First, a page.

Viral hepatitis—particularly hepatitis B and C—has been regarded as the silent killer for decades. However, with some vital progress now made, 2016 could be a turning point for the global prevention and control of viral hepatitis infection.
First, during the World Health Assembly held in May, WHO's first-ever Global Strategy for Viral Hepatitis was approved, which elevates hepatitis to a higher priority and sets the goal of eliminating viral hepatitis as a public health threat by 2030. As highlighted in the WHO strategy, one of the major barriers to the elimination of viral hepatitis is inadequate data on the public health dimensions and impact of hepatitis epidemics. Second, on July 6, Jeffrey Stanaway and colleagues reported the global burden of viral hepatitis from 1990 to 2013, which, for the first time, places the burden of viral hepatitis in the context of overall global health. Disturbingly, unlike most other communicable diseases, the absolute burden of viral hepatitis and deaths was found to have increased tremendously between 1990 and 2013. The greatest absolute number of deaths and disability-adjusted life-years attributable to viral hepatitis in 2013 was seen in China. Although the knowledge and approaches required to eliminate hepatitis such as vaccines and antiviral treatment are already in existence, accessibility and affordability of effective treatment and care services for viral hepatitis are a major concern in most countries. In China, access to treatment is very poor, due to the high price of drugs, complex and slow national drug registration and approval systems, and the absence of a national public health approach with resources spent rationally—ie, spending health resources on drugs that work to stop people from falling ill and dying.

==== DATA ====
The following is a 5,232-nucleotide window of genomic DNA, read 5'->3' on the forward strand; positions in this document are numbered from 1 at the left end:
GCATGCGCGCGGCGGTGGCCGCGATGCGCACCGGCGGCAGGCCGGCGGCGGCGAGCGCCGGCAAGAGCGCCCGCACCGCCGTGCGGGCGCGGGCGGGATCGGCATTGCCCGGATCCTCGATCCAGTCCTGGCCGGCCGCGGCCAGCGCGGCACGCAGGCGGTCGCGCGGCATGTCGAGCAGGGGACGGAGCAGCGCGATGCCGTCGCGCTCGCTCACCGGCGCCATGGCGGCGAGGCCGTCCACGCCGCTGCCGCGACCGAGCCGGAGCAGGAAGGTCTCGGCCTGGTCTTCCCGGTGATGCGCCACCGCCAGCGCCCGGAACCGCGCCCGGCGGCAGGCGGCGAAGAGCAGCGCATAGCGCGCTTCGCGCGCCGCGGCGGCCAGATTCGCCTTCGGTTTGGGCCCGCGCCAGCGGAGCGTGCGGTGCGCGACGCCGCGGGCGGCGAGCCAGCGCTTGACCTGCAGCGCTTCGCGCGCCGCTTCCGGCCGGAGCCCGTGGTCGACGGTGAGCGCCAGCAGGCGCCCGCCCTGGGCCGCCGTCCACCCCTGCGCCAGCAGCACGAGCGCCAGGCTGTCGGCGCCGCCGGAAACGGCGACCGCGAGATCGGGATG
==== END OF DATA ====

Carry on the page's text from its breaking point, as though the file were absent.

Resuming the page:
On July 28, when World Hepatitis Day will be observed, policy makers, health workers, and the public are called upon to “know hepatitis—act now”. To realise the vision of eliminating viral hepatitis by 2030, much more vigorous action to reform health policy—particularly drug price policy—as well as the funding for hepatitis, at both global and national levels, must be taken.
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